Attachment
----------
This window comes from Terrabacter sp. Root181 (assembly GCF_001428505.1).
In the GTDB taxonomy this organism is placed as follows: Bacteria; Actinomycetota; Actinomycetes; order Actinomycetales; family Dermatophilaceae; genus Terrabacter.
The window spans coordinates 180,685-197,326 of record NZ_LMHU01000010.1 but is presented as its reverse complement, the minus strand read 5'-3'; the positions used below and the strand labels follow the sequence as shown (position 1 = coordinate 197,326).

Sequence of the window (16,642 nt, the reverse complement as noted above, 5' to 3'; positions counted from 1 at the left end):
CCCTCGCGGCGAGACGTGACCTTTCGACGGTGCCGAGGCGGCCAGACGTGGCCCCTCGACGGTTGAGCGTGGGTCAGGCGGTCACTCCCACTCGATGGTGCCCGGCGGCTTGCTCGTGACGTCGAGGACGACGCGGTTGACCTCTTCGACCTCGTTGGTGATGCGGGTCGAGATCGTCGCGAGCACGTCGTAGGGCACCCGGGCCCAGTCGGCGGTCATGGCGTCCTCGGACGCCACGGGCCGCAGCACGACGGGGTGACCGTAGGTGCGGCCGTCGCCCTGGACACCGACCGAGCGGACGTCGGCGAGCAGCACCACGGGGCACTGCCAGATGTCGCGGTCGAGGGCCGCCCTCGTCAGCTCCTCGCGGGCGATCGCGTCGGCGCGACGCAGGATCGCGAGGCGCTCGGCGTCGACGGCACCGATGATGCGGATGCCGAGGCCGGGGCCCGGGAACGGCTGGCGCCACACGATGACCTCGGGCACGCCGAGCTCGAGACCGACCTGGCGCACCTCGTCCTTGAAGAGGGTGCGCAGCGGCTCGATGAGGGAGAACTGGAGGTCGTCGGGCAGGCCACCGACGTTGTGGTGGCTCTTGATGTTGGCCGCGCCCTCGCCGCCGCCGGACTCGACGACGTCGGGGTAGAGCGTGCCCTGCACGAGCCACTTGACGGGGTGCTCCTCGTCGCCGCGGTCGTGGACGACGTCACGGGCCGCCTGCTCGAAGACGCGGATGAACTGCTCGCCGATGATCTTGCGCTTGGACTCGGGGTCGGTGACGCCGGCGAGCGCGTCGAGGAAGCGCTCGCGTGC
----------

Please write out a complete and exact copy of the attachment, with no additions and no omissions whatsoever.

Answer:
This window comes from Terrabacter sp. Root181 (assembly GCF_001428505.1).
In the GTDB taxonomy this organism is placed as follows: Bacteria; Actinomycetota; Actinomycetes; order Actinomycetales; family Dermatophilaceae; genus Terrabacter.
The window spans coordinates 180,685-197,326 of record NZ_LMHU01000010.1 but is presented as its reverse complement, the minus strand read 5'-3'; the positions used below and the strand labels follow the sequence as shown (position 1 = coordinate 197,326).

Sequence of the window (16,642 nt, the reverse complement as noted above, 5' to 3'; positions counted from 1 at the left end):
CCCTCGCGGCGAGACGTGACCTTTCGACGGTGCCGAGGCGGCCAGACGTGGCCCCTCGACGGTTGAGCGTGGGTCAGGCGGTCACTCCCACTCGATGGTGCCCGGCGGCTTGCTCGTGACGTCGAGGACGACGCGGTTGACCTCTTCGACCTCGTTGGTGATGCGGGTCGAGATCGTCGCGAGCACGTCGTAGGGCACCCGGGCCCAGTCGGCGGTCATGGCGTCCTCGGACGCCACGGGCCGCAGCACGACGGGGTGACCGTAGGTGCGGCCGTCGCCCTGGACACCGACCGAGCGGACGTCGGCGAGCAGCACCACGGGGCACTGCCAGATGTCGCGGTCGAGGGCCGCCCTCGTCAGCTCCTCGCGGGCGATCGCGTCGGCGCGACGCAGGATCGCGAGGCGCTCGGCGTCGACGGCACCGATGATGCGGATGCCGAGGCCGGGGCCCGGGAACGGCTGGCGCCACACGATGACCTCGGGCACGCCGAGCTCGAGACCGACCTGGCGCACCTCGTCCTTGAAGAGGGTGCGCAGCGGCTCGATGAGGGAGAACTGGAGGTCGTCGGGCAGGCCACCGACGTTGTGGTGGCTCTTGATGTTGGCCGCGCCCTCGCCGCCGCCGGACTCGACGACGTCGGGGTAGAGCGTGCCCTGCACGAGCCACTTGACGGGGTGCTCCTCGTCGCCGCGGTCGTGGACGACGTCACGGGCCGCCTGCTCGAAGACGCGGATGAACTGCTCGCCGATGATCTTGCGCTTGGACTCGGGGTCGGTGACGCCGGCGAGCGCGTCGAGGAAGCGCTCGCGTGC